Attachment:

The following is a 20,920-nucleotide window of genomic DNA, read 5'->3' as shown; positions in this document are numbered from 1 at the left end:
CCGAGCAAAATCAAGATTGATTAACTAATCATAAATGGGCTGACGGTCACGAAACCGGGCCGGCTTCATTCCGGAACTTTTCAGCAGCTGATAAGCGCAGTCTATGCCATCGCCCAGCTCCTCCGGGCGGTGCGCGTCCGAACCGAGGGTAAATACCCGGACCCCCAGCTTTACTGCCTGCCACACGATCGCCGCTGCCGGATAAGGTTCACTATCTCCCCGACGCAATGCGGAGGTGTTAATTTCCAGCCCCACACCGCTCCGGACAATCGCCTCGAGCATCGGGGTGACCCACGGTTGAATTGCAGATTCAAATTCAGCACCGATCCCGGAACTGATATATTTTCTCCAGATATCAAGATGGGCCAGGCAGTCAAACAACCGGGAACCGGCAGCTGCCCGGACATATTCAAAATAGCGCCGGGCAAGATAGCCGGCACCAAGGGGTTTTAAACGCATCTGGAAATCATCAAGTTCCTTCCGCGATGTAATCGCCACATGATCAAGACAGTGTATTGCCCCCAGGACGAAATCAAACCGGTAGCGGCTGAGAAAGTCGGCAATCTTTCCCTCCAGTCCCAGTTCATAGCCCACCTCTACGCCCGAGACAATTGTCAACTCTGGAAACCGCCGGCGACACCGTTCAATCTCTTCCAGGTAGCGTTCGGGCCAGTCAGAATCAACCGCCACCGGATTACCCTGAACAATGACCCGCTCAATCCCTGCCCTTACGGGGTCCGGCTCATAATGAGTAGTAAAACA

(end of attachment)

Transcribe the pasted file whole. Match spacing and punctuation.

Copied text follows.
The following is a 20,920-nucleotide window of genomic DNA, read 5'->3' as shown; positions in this document are numbered from 1 at the left end:
CCGAGCAAAATCAAGATTGATTAACTAATCATAAATGGGCTGACGGTCACGAAACCGGGCCGGCTTCATTCCGGAACTTTTCAGCAGCTGATAAGCGCAGTCTATGCCATCGCCCAGCTCCTCCGGGCGGTGCGCGTCCGAACCGAGGGTAAATACCCGGACCCCCAGCTTTACTGCCTGCCACACGATCGCCGCTGCCGGATAAGGTTCACTATCTCCCCGACGCAATGCGGAGGTGTTAATTTCCAGCCCCACACCGCTCCGGACAATCGCCTCGAGCATCGGGGTGACCCACGGTTGAATTGCAGATTCAAATTCAGCACCGATCCCGGAACTGATATATTTTCTCCAGATATCAAGATGGGCCAGGCAGTCAAACAACCGGGAACCGGCAGCTGCCCGGACATATTCAAAATAGCGCCGGGCAAGATAGCCGGCACCAAGGGGTTTTAAACGCATCTGGAAATCATCAAGTTCCTTCCGCGATGTAATCGCCACATGATCAAGACAGTGTATTGCCCCCAGGACGAAATCAAACCGGTAGCGGCTGAGAAAGTCGGCAATCTTTCCCTCCAGTCCCAGTTCATAGCCCACCTCTACGCCCGAGACAATTGTCAACTCTGGAAACCGCCGGCGACACCGTTCAATCTCTTCCAGGTAGCGTTCGGGCCAGTCAGAATCAACCGCCACCGGATTACCCTGAACAATGACCCGCTCAATCCCTGCCCTTACGGGGTCCGGCTCATAATGAGTAGTAAAACA